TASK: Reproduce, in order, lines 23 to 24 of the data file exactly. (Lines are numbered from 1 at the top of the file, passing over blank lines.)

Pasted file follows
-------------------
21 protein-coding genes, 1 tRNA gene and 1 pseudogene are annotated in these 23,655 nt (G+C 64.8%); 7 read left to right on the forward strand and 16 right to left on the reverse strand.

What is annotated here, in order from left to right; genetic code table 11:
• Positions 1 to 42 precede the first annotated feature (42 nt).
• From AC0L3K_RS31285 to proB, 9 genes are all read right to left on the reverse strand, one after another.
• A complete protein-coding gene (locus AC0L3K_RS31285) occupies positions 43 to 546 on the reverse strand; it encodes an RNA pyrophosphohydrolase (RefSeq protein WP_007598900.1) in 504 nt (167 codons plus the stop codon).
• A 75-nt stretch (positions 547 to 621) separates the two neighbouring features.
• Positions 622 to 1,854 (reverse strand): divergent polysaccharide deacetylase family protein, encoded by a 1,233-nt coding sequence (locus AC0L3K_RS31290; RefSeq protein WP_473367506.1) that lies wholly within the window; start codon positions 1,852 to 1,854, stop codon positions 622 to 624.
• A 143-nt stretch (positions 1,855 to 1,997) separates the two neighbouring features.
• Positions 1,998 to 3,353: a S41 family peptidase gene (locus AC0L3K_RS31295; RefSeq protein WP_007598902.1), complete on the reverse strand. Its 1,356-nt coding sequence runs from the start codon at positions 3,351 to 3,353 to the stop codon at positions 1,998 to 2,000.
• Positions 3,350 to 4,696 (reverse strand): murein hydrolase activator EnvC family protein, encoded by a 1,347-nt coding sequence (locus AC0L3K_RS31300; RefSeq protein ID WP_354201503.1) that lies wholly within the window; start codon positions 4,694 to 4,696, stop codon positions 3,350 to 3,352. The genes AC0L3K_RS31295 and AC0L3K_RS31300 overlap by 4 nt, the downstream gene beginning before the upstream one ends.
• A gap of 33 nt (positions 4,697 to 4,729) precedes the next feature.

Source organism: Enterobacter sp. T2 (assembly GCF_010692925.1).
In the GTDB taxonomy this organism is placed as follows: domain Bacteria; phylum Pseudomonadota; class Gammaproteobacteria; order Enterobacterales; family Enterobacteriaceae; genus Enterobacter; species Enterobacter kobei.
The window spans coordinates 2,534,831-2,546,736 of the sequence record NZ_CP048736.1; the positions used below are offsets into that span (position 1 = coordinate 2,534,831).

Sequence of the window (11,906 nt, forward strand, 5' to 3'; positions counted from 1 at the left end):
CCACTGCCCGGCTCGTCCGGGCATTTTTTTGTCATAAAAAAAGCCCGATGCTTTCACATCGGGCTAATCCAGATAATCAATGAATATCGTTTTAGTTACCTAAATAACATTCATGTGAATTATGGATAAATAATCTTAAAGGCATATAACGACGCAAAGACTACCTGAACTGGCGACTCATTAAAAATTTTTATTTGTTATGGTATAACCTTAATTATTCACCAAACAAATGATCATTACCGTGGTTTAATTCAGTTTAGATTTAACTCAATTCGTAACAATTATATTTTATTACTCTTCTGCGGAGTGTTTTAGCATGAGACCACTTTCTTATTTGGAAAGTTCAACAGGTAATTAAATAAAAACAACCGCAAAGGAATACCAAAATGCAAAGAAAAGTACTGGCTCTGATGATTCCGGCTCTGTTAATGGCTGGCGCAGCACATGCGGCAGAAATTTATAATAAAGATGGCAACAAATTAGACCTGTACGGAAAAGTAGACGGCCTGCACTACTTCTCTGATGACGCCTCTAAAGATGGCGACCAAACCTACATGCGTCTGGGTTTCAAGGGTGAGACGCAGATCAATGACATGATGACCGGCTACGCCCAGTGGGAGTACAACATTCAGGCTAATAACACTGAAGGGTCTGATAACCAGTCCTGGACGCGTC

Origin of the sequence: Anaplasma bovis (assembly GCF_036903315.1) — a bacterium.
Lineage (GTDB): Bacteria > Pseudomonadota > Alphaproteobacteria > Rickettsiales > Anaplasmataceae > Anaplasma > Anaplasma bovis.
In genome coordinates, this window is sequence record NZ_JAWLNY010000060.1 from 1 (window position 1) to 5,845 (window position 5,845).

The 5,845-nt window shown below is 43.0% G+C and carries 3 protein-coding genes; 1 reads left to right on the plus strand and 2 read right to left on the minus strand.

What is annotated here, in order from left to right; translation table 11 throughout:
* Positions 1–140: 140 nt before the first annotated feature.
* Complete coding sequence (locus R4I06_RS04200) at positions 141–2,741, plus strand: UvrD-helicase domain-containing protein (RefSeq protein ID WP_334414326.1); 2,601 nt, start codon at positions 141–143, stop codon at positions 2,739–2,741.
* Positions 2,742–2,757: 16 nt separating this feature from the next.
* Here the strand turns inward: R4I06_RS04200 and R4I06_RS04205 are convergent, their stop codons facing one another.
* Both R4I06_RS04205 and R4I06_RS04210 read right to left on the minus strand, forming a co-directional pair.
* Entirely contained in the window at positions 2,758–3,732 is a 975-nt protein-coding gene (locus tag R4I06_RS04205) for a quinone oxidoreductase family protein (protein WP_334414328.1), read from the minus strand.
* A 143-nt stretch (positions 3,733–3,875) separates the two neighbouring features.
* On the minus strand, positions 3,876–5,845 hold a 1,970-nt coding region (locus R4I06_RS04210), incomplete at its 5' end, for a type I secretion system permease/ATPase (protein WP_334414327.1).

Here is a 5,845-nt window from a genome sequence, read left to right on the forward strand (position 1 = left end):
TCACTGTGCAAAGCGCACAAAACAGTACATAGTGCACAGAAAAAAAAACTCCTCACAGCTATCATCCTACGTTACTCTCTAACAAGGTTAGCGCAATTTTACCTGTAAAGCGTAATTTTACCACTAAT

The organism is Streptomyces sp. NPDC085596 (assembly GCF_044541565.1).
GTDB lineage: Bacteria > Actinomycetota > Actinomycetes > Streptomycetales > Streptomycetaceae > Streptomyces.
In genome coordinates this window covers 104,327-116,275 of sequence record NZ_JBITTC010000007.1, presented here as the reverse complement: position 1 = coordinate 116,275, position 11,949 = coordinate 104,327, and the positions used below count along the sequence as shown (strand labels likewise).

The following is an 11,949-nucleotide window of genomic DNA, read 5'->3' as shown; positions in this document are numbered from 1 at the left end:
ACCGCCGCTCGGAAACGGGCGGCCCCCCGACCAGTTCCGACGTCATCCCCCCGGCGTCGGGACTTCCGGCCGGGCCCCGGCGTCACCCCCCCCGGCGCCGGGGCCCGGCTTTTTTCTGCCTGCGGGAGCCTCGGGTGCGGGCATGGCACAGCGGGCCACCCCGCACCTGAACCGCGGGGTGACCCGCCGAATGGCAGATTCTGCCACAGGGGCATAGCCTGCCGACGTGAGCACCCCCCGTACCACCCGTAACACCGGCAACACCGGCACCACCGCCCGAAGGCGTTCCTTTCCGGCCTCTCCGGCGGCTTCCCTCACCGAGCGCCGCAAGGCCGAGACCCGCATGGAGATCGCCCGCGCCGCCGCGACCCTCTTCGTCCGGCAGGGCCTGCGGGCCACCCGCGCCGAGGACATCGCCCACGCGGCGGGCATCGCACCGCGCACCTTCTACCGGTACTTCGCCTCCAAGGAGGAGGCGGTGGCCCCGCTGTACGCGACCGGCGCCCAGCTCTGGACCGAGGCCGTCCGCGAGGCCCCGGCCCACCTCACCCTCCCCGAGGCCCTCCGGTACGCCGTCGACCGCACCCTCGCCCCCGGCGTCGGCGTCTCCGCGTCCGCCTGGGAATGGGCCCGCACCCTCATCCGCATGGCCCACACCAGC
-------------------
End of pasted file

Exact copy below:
* Complete coding sequence (locus R4I06_RS04200) at positions 141–2,741, plus strand: UvrD-helicase domain-containing protein (RefSeq protein ID WP_334414326.1); 2,601 nt, start codon at positions 141–143, stop codon at positions 2,739–2,741.
* Positions 2,742–2,757: 16 nt separating this feature from the next.